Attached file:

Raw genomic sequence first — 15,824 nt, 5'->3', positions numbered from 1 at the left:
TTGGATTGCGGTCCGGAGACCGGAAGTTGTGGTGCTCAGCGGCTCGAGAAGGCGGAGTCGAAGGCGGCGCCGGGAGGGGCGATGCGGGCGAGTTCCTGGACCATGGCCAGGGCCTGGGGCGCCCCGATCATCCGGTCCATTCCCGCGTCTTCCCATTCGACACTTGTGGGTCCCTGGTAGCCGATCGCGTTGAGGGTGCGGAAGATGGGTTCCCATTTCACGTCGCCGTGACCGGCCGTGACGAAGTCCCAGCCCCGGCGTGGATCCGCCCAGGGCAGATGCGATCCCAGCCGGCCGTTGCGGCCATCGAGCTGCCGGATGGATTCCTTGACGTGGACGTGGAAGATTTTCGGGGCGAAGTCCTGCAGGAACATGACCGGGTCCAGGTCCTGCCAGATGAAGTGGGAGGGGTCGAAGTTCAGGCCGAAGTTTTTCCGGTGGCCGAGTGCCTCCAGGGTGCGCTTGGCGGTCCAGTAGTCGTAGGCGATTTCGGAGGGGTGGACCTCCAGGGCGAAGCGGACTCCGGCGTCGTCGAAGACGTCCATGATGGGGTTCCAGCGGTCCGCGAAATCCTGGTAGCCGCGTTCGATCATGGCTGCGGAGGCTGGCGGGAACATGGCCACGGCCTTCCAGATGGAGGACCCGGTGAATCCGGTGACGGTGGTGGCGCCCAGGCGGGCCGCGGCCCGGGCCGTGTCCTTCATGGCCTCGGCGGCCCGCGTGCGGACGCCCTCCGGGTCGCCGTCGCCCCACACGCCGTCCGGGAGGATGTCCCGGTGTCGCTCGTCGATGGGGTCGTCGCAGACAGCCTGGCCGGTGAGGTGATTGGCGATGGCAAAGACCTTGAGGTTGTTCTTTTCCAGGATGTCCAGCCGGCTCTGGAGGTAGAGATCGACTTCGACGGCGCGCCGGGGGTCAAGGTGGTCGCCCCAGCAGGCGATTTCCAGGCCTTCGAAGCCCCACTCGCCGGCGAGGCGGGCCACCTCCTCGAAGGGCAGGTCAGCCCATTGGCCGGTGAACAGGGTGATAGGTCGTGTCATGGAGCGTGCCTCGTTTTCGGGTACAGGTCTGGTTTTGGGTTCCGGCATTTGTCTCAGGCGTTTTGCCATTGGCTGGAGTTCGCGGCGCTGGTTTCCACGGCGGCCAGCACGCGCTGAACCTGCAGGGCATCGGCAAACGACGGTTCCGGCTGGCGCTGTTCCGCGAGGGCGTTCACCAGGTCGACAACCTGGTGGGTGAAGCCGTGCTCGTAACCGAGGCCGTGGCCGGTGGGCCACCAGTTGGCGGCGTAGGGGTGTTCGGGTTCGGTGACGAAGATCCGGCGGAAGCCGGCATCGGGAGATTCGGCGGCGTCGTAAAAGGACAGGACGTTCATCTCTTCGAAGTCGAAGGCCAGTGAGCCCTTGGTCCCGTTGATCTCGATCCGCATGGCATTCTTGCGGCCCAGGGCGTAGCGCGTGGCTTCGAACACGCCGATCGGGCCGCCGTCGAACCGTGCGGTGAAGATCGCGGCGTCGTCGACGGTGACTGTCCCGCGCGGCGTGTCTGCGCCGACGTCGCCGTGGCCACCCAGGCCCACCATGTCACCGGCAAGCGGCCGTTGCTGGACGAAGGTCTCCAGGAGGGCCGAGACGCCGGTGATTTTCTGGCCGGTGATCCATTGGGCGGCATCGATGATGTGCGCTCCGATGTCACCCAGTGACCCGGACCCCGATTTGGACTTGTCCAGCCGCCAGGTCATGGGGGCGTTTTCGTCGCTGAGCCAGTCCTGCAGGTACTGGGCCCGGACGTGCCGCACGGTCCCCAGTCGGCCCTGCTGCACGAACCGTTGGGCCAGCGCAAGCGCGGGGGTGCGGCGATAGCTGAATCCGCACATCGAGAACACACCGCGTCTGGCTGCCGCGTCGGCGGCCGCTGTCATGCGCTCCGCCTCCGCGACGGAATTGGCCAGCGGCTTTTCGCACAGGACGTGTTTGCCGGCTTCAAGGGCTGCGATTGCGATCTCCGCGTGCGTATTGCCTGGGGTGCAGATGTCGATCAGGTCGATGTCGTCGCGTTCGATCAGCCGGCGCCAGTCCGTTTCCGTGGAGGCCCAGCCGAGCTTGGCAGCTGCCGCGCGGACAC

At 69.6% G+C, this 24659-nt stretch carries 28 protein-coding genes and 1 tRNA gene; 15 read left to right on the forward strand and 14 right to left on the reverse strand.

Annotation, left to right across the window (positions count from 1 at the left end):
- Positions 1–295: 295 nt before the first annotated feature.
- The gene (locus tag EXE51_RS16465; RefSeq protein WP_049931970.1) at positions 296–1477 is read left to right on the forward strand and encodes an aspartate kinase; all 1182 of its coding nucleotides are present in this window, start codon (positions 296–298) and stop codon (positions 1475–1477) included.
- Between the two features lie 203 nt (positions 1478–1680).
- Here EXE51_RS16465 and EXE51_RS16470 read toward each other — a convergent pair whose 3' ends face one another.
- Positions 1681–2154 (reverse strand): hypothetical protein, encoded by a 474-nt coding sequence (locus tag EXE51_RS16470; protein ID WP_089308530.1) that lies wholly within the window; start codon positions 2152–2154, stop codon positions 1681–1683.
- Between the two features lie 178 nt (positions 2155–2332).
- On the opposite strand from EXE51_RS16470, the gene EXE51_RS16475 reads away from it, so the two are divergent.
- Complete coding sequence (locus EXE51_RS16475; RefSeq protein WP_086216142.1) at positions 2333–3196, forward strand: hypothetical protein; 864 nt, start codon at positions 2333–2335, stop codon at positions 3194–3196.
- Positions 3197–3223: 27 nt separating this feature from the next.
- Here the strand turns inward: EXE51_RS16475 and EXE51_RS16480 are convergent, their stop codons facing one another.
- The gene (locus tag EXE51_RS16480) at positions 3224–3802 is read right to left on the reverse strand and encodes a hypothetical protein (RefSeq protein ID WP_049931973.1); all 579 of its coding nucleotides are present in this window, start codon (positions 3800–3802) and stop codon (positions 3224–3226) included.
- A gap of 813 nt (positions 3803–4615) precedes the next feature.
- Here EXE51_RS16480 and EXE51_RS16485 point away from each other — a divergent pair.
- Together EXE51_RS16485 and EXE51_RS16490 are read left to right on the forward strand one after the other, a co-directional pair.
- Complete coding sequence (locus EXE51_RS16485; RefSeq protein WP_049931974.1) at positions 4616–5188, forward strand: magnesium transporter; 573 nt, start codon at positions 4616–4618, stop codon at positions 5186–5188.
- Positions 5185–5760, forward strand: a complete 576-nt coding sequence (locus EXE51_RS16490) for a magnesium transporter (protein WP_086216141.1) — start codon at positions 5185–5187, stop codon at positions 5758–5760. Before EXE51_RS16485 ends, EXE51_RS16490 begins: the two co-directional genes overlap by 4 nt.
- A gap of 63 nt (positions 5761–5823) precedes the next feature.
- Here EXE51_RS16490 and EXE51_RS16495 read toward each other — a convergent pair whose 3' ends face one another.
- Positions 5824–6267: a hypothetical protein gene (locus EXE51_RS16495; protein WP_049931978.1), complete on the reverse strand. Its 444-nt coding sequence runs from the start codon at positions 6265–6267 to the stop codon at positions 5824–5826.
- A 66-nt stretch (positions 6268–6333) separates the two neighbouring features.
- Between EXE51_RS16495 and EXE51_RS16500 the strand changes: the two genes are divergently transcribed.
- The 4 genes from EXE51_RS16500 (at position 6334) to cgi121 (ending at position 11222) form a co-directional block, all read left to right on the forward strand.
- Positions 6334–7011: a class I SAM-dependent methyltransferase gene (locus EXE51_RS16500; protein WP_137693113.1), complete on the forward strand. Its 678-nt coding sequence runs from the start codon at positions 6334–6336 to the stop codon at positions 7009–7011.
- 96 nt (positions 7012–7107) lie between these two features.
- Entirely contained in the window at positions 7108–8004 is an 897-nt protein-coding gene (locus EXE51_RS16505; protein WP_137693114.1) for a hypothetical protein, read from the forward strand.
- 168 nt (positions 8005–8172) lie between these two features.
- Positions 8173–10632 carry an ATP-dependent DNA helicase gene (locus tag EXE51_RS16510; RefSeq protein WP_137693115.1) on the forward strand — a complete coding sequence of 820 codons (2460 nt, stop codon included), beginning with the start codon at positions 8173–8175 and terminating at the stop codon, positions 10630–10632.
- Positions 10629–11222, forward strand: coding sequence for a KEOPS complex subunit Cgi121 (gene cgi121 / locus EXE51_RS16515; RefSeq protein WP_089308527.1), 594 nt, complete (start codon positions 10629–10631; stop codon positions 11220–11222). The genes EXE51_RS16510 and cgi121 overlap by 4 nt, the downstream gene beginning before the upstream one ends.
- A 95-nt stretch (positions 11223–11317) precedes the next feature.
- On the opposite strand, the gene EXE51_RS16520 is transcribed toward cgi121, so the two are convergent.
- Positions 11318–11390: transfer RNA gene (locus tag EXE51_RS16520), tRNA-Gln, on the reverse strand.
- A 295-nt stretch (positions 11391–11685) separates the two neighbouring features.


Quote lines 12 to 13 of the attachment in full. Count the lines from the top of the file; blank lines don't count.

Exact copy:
- Complete coding sequence (locus EXE51_RS16475; RefSeq protein WP_086216142.1) at positions 2333–3196, forward strand: hypothetical protein; 864 nt, start codon at positions 2333–2335, stop codon at positions 3194–3196.
- Positions 3197–3223: 27 nt separating this feature from the next.